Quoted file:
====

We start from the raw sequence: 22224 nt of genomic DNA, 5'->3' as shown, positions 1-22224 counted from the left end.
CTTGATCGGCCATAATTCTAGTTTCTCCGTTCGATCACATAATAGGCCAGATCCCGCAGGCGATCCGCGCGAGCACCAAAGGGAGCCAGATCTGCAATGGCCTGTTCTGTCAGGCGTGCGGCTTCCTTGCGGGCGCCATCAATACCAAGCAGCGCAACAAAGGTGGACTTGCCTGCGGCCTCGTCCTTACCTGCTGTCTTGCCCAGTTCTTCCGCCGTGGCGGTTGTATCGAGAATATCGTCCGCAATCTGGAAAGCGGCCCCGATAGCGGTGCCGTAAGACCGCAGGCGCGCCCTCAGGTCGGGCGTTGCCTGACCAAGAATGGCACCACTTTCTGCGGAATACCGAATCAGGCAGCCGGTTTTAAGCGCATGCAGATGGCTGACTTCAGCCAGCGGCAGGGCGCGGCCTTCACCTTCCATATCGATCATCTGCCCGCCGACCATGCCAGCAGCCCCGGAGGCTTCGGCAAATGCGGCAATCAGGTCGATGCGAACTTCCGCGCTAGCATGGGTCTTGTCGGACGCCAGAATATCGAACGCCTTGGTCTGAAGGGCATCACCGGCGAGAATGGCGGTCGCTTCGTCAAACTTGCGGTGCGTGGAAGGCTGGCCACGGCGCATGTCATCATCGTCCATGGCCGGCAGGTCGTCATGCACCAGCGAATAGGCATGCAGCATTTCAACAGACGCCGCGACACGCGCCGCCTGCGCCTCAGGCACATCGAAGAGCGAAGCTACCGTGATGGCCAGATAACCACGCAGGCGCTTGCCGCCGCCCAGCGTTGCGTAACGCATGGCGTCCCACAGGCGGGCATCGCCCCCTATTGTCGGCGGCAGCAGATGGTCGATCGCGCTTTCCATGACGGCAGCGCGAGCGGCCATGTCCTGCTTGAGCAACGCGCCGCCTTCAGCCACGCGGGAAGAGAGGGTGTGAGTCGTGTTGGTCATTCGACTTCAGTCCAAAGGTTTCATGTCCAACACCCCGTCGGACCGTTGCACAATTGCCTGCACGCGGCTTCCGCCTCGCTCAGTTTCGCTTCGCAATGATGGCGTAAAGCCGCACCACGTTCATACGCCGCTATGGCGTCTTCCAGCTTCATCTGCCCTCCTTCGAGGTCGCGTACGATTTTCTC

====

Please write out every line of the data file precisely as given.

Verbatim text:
We start from the raw sequence: 22224 nt of genomic DNA, 5'->3' as shown, positions 1-22224 counted from the left end.
CTTGATCGGCCATAATTCTAGTTTCTCCGTTCGATCACATAATAGGCCAGATCCCGCAGGCGATCCGCGCGAGCACCAAAGGGAGCCAGATCTGCAATGGCCTGTTCTGTCAGGCGTGCGGCTTCCTTGCGGGCGCCATCAATACCAAGCAGCGCAACAAAGGTGGACTTGCCTGCGGCCTCGTCCTTACCTGCTGTCTTGCCCAGTTCTTCCGCCGTGGCGGTTGTATCGAGAATATCGTCCGCAATCTGGAAAGCGGCCCCGATAGCGGTGCCGTAAGACCGCAGGCGCGCCCTCAGGTCGGGCGTTGCCTGACCAAGAATGGCACCACTTTCTGCGGAATACCGAATCAGGCAGCCGGTTTTAAGCGCATGCAGATGGCTGACTTCAGCCAGCGGCAGGGCGCGGCCTTCACCTTCCATATCGATCATCTGCCCGCCGACCATGCCAGCAGCCCCGGAGGCTTCGGCAAATGCGGCAATCAGGTCGATGCGAACTTCCGCGCTAGCATGGGTCTTGTCGGACGCCAGAATATCGAACGCCTTGGTCTGAAGGGCATCACCGGCGAGAATGGCGGTCGCTTCGTCAAACTTGCGGTGCGTGGAAGGCTGGCCACGGCGCATGTCATCATCGTCCATGGCCGGCAGGTCGTCATGCACCAGCGAATAGGCATGCAGCATTTCAACAGACGCCGCGACACGCGCCGCCTGCGCCTCAGGCACATCGAAGAGCGAAGCTACCGTGATGGCCAGATAACCACGCAGGCGCTTGCCGCCGCCCAGCGTTGCGTAACGCATGGCGTCCCACAGGCGGGCATCGCCCCCTATTGTCGGCGGCAGCAGATGGTCGATCGCGCTTTCCATGACGGCAGCGCGAGCGGCCATGTCCTGCTTGAGCAACGCGCCGCCTTCAGCCACGCGGGAAGAGAGGGTGTGAGTCGTGTTGGTCATTCGACTTCAGTCCAAAGGTTTCATGTCCAACACCCCGTCGGACCGTTGCACAATTGCCTGCACGCGGCTTCCGCCTCGCTCAGTTTCGCTTCGCAATGATGGCGTAAAGCCGCACCACGTTCATACGCCGCTATGGCGTCTTCCAGCTTCATCTGCCCTCCTTCGAGGTCGCGTACGATTTTCTC